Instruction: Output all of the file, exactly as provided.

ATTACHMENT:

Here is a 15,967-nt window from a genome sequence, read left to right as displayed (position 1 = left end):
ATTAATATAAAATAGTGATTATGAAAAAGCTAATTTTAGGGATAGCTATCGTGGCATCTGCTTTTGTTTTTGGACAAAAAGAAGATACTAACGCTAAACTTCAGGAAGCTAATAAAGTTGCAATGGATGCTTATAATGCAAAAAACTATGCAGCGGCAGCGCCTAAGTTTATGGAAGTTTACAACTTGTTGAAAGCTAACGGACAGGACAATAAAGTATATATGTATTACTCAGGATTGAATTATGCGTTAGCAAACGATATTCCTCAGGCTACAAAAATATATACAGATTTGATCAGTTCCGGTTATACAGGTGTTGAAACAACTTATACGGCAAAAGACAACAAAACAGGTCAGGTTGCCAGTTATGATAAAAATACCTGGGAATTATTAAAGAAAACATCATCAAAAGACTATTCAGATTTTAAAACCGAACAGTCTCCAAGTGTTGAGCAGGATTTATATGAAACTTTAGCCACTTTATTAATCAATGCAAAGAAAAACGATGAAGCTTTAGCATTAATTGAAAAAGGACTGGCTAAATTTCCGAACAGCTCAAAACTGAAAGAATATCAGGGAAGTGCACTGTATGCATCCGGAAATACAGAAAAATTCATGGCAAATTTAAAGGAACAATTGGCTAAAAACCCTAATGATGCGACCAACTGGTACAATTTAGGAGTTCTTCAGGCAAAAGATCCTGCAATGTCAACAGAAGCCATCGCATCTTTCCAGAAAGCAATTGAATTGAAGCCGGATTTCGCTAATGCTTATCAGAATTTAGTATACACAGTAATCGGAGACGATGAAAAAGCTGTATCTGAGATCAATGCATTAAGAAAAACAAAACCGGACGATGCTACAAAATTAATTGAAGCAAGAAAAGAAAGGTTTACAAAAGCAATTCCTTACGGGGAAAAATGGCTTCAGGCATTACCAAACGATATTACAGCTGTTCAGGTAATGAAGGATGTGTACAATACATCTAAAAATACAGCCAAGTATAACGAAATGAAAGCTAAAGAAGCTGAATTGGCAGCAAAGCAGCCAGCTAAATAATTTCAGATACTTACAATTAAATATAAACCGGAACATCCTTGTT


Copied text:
Here is a 15,967-nt window from a genome sequence, read left to right as displayed (position 1 = left end):
ATTAATATAAAATAGTGATTATGAAAAAGCTAATTTTAGGGATAGCTATCGTGGCATCTGCTTTTGTTTTTGGACAAAAAGAAGATACTAACGCTAAACTTCAGGAAGCTAATAAAGTTGCAATGGATGCTTATAATGCAAAAAACTATGCAGCGGCAGCGCCTAAGTTTATGGAAGTTTACAACTTGTTGAAAGCTAACGGACAGGACAATAAAGTATATATGTATTACTCAGGATTGAATTATGCGTTAGCAAACGATATTCCTCAGGCTACAAAAATATATACAGATTTGATCAGTTCCGGTTATACAGGTGTTGAAACAACTTATACGGCAAAAGACAACAAAACAGGTCAGGTTGCCAGTTATGATAAAAATACCTGGGAATTATTAAAGAAAACATCATCAAAAGACTATTCAGATTTTAAAACCGAACAGTCTCCAAGTGTTGAGCAGGATTTATATGAAACTTTAGCCACTTTATTAATCAATGCAAAGAAAAACGATGAAGCTTTAGCATTAATTGAAAAAGGACTGGCTAAATTTCCGAACAGCTCAAAACTGAAAGAATATCAGGGAAGTGCACTGTATGCATCCGGAAATACAGAAAAATTCATGGCAAATTTAAAGGAACAATTGGCTAAAAACCCTAATGATGCGACCAACTGGTACAATTTAGGAGTTCTTCAGGCAAAAGATCCTGCAATGTCAACAGAAGCCATCGCATCTTTCCAGAAAGCAATTGAATTGAAGCCGGATTTCGCTAATGCTTATCAGAATTTAGTATACACAGTAATCGGAGACGATGAAAAAGCTGTATCTGAGATCAATGCATTAAGAAAAACAAAACCGGACGATGCTACAAAATTAATTGAAGCAAGAAAAGAAAGGTTTACAAAAGCAATTCCTTACGGGGAAAAATGGCTTCAGGCATTACCAAACGATATTACAGCTGTTCAGGTAATGAAGGATGTGTACAATACATCTAAAAATACAGCCAAGTATAACGAAATGAAAGCTAAAGAAGCTGAATTGGCAGCAAAGCAGCCAGCTAAATAATTTCAGATACTTACAATTAAATATAAACCGGAACATCCTTGTT